The Lightning Rods themselves (women, delivering sexual services) would also need means of protection in order to ensure they didn’t suffer adverse effects on their reputation. Joe’s idea is to place his Lightning Rods into standard workplace roles and implement a system whereby they could be selected at random and provide their service whilst remaining anonymous. This involves conversion of a room into a space whereby the woman’s nether parts can be accessed whilst her face and any distinguishing features remain hidden.
Having had this idea, the rest of the book explores Joe’s journey in making his Lightning Rods product, against all odds, a success. Joe buys himself a thousand dollar suit, creating the right image, and armed with some dubious research and statistics works his way through a series of obstacles including racial discrimination, tangles with the FBI, and an unhappy workforce to deliver Lightning Rods into every major employer in US. Joe becomes the unlikely hero in the middle of a bizarre story which seems so unlikely it couldn’t possibly be for real.
This is not a book for the easily offended, nor one to be read superficially. It’s not even really about pornography or sexism. At the heart of DeWitt’s book is the idea of the American Dream, that everyone can make it if they work hard enough, coupled with the idea that, with the application of pure reason, everything appears logical. What is bizarre about the success of Lightning Rods is how it is Joe’s skill at sales-focused reasoning that makes everything he does appear kind-of-right and kind-of- normal when it patently isn’t. Had DeWitt used a less controversial ‘product’ then the story just wouldn’t succeed. In Lightning Rods DeWitt explores the boundaries of what we might accept if only someone sold it to us hard enough, something that is all too painfully reflected in real life when we see how easily people will hand over their civil liberties for the mere illusion of protection.
What is so awesome about DeWitt is how clever and brilliant and entertaining and funny her writing is. I cannot emphasise enough how often I found myself chuckling away on those long, lonely journeys to and from work on the train, then went back and read a passage again just for the sheer joy of it. She has that kind of wise-cracker easiness to her writing which draws you in, and with this light comedic touch she is able draw open taboos without falling into the trap of caricature or abuse. This following passage highlights how one short encounter on a bus seeds in Joe what turns out to be his greatest invention, the adjustable toilet and which could, so easily, be considered offensive:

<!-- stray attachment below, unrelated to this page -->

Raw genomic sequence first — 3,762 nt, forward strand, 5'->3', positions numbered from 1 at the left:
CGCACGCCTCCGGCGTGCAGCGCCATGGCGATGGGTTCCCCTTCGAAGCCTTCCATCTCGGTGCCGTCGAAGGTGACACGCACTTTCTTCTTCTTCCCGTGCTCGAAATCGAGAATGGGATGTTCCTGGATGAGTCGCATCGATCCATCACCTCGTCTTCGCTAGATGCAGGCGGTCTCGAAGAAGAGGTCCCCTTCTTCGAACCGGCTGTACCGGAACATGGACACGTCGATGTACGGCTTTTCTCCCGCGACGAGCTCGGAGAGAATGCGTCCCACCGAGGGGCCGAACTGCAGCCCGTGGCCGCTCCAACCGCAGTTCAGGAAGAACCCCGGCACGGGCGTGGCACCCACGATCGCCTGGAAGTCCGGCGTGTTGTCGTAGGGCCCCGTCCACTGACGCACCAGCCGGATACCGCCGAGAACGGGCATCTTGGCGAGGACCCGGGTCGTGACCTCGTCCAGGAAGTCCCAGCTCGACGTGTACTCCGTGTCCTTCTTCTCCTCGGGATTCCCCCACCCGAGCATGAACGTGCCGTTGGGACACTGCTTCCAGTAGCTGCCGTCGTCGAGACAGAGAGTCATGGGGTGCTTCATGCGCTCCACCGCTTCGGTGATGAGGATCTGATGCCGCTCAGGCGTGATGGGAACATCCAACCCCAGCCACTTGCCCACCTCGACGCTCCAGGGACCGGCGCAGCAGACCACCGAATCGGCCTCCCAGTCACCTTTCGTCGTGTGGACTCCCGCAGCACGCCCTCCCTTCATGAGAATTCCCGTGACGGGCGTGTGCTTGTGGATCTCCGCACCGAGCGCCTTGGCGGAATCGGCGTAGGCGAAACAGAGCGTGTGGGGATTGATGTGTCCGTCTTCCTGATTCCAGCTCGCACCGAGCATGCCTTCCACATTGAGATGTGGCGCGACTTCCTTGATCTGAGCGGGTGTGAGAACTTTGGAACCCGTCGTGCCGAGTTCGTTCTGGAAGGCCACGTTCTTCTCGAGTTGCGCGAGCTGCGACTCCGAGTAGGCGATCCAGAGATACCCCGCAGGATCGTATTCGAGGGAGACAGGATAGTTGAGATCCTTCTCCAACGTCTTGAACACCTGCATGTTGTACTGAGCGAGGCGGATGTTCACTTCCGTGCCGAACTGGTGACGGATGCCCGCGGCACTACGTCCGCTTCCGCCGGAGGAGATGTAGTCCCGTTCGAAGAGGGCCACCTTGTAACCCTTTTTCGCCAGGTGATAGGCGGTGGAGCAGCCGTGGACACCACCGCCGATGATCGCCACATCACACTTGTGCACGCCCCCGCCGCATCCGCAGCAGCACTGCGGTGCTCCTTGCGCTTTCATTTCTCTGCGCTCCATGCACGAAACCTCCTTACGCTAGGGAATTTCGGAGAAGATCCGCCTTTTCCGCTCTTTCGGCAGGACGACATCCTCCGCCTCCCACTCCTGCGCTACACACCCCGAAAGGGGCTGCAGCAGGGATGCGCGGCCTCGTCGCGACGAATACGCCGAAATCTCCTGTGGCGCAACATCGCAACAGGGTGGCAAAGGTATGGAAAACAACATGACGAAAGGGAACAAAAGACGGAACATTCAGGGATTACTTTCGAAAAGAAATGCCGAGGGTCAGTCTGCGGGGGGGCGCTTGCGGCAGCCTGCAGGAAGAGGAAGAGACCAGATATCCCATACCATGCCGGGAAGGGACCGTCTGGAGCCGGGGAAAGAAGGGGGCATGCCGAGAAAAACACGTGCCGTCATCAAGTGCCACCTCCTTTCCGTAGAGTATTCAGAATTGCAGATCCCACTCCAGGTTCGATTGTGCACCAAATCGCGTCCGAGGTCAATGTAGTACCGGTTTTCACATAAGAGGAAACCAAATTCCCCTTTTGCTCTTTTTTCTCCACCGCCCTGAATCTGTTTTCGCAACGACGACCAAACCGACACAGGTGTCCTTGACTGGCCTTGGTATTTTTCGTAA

“The thing was, never having actually come across a dwarf in real life before, and only having seen Time Bandits a long time ago, Joe had never realised just how short a dwarf can be. The shuttle bus had a fairly low step, but it was way too high for the dwarf. Well, obviously the guy had to deal with this type of situation before, he just took hold of the pole in the middle of the door and swung himself right on up, no problem. He had to hand the driver money to put in the fare dispenser, which was also way too high, and then he went back into the bus and he had to swing himself up again just to get into one of the seats – what kind of a way was that to go through life?
Joe paid his fare then he went back into the bus and sat down a long way from the dwarf. One of the first lessons you learn in life is to avoid men of below average height. There’s something about being short that makes a man feel he has something to prove, say he stopped growing at 5’6”, a couple of extra inches would have made all the difference, instead of going with the flow he tends to be aggressive if not downright mean. Take away another couple of inches, and you’re into mean son of a bitch territory. Take it right on down to 3’11” and God only knows what you’re up against. Best to keep a safe distance.
Anyway, the bus pulled out, and Joe’s mind reverted to its bête noir: the disabled toilet. And the thing he suddenly realised was that the disabled toilet would be way too high for someone like this dwarf. No better than any of the other toilets, in fact, except that it had a rail he could use to climb up onto the seat. And if you stop and think about it for a minute, when was the last time you saw a toilet with a dwarf icon on the door? Well, what kind of world do we live in when we give people no option but to climb up on the seat whenever they need to answer the call of nature?”
Where DeWitt avoids this is by observing without judgement, coupled with the boundless optimism and problem solving capabilities of Joe. Ultimately DeWitt exposes how one man thinking through various problems, with a little twisted reasoning, can take you to an unexpected conclusion that somehow, inexplicably, seems logical. It is all very funny and entertaining, but underneath it all there is a message that we can all be sold pretty much anything as long as we’re willing to accept authority from someone who merely looks the part and is able to spin the logic in such a way that has us all agreeing and wondering why we hadn’t seen it for ourselves. It is a brave, challenging novel which could quite easily be misconstrued as sexist, inappropriate or just plain dirty, but it is, in truth, none of these things. It is, plainly speaking, brilliant.
Lightning Rods receives an implausible 10 out of 10 Biis.